• Ostriconi (Corsican Ustriconi): from the hill of Santa Maria on Monte di Reghja Pozzu in Pietralba commune northwest to the Plage d'Ostriconi in the Cove of Perajola and the Désert des Agriates near Isula Rossa; 23.2 kilometres (14.4 mi).

[edit] Major communities

In 2005 the population of Corsica was settled in approximately 360 communities.[5]

[edit] Mountains

Corsica contains the GR20, one of Europe's most famous hiking trails.

[edit] Ecology

[edit] Zones by altitude

The island is divided into three major ecological zones by altitude.[6] Below 2,000 feet (610 m) is the coastal zone, which features a Mediterranean climate, with hot, dry summers and mild, rainy winters. The natural vegetation is Mediterranean forests, woodlands, and shrubs. The coastal lowlands are part of the Tyrrhenian-Adriatic sclerophyllous and mixed forests ecoregion, in which forests and woodlands of evergreen sclerophyll oaks predominate, chiefly Holm Oak (Quercus ilex) and Cork Oak (Quercus suber). Much of the coastal lowlands have been cleared for agriculture, grazing and logging, which have reduced the forests considerably.

From 2,000 to 6,000 feet (610 to 1,800 m) is a temperate montane zone. The mountains are cooler and wetter, and home to the Corsican montane broadleaf and mixed forests ecoregion, which supports diverse forests of oak, pine, and broadleaf deciduous trees, with vegetation more typical of northern Europe. The population lives predominantly below 3,000 feet (910 m), with only shepherds and hikers at 2,000 to 3,000 feet (610 to 910 m).

From 6,000 to 9,000 feet (1,800 to 2,700 m) is a high alpine zone. Vegetation is sparse. In spite of the southern location, the highest elevations are snow-capped with small glaciers. This zone is uninhabited.

[edit] Zones by region

[edit] Parc Naturel Régional de Corse

The island has a natural park (Parc Naturel Régional de Corse, Parcu di Corsica), which protects thousands of rare animal and plant species. The park was created in 1972 and includes the Golfe de Porto, the Scandola Nature Reserve (a UNESCO World Heritage Site), and some of the highest mountains on the island. This park is protected and cannot be reached on foot, but people can gain access by boat. Two endangered subspecies of hoofed mammals, the mouflon (Ovis aries musimon) and Corsican red deer (Cervus elaphus corsicanus) inhabit the island; the Corsican red deer is endemic.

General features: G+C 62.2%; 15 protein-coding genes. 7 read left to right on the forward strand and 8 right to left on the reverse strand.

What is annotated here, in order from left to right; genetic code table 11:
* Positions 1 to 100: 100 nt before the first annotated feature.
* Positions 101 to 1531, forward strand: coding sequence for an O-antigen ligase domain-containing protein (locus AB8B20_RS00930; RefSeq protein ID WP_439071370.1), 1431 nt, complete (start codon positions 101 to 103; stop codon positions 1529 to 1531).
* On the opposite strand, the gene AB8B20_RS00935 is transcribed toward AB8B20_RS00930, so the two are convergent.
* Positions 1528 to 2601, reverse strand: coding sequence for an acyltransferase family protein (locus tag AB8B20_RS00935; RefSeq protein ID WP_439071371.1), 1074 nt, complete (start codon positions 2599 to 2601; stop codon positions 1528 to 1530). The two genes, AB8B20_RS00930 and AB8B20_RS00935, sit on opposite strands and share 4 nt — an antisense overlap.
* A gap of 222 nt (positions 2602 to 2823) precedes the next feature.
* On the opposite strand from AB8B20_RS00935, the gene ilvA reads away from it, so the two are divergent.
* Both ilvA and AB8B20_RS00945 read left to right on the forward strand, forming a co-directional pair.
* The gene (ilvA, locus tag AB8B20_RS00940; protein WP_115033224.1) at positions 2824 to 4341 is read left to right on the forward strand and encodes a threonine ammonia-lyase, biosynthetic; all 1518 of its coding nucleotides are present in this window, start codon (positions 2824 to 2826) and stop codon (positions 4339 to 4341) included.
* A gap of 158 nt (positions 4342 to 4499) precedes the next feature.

[edit] Extinct animals

Corsica, like all the other Mediterranean islands, was home to indigenous animals of the Pleistocene, some endemic to it and some to it and Sardinia (as Sardinia was joined to Corsica for much of the Pleistocene). After the proliferation of man in the Mesolithic, these began to disappear, partly from extinction of the species, and partly from eradication only from Corsica. Blaming the extinctions on Mesolithic man is now known to be in error, as many survived well into historical times.[7]

The totally extinct species are Cynotherium sardous, Megaloceros cazioti, Soriculus corsicanus, Prolagus sardus, Bubo insularis and Athene angelis. Birds were especially hard-hit. Some that were eradicated from the vicinity are Haliaeetos albicilla and Aquila heliaca.

[edit] Culture

[edit] Language

[edit] Cuisine

The food of Corsica can best be defined as a fusion of the French and Italian cuisines, due to its close geographical positions with the two countries. Popular foods such as pizza, pasta, cured meats and sheep's milk cheeses can be found. Each region within the island has its own take on recipes. In the mountains, wild meat like boar, rabbit, and trout from the many rivers offer variety according to the seasons.

[edit] Administration

Map of Corsica

The capital of Corsica is Ajaccio (Corsican: Aiacciu). The ruling body is the Corsican Assembly. The territorial collectivity is divided in two départements: Corse-du-Sud and Haute-Corse. These two départements were created on September 15, 1975 by splitting the hitherto united département of Corse.

Recent attempts to gain greater autonomy for the territorial collectivity of Corsica have failed. A local referendum held in 2003, aimed at disbanding the départements and leaving only the territorial collectivity with extended powers, was voted down by a narrow margin.

[edit] Economy

Corsica's coastline is a major drive for tourism (here by the town of Propriano).

Corsica is the least economically developed region in Metropolitan France.[1] Tourism plays a major role in the Corsican economy. The island's climate, mountains and coastlines make it a popular destination among the French and other Western Europeans. However, the island has not had the same level of intensive development as other parts of the Mediterranean and is thus relatively unspoiled. Tourism is particularly concentrated in the area around Porto Vecchio and Bonifacio in the south of the island and Calvi in the northwest.

In 1584 the Governor of Genua ordered to all farmers and landowners to plant four trees yearly, among which is a chestnut tree (plus an olive-, fig- and mulberry-tree). Many communities owe their origin and former richness to the ensuing chestnut woods.[8] Chestnut bread keeps fresh for as long as two weeks.[9] Corsica produces gourmet cheese, wine, sausages, and honey for sale in mainland France and for export. Corsican honey, of which there are six official varietals, is certified as to its origin (Appellation d'origine contrôlée) by the French National Institute of Origin and Quality (INAO).

[edit] Transport

[edit] Railway

Corsica has 232 kilometers (144 mi) of narrow-gauge railway. The main line runs between Bastia and Ajaccio and there is a branch line from Ponte-Leccia to Calvi. The trains are operated by Chemins de fer de Corse (CFC).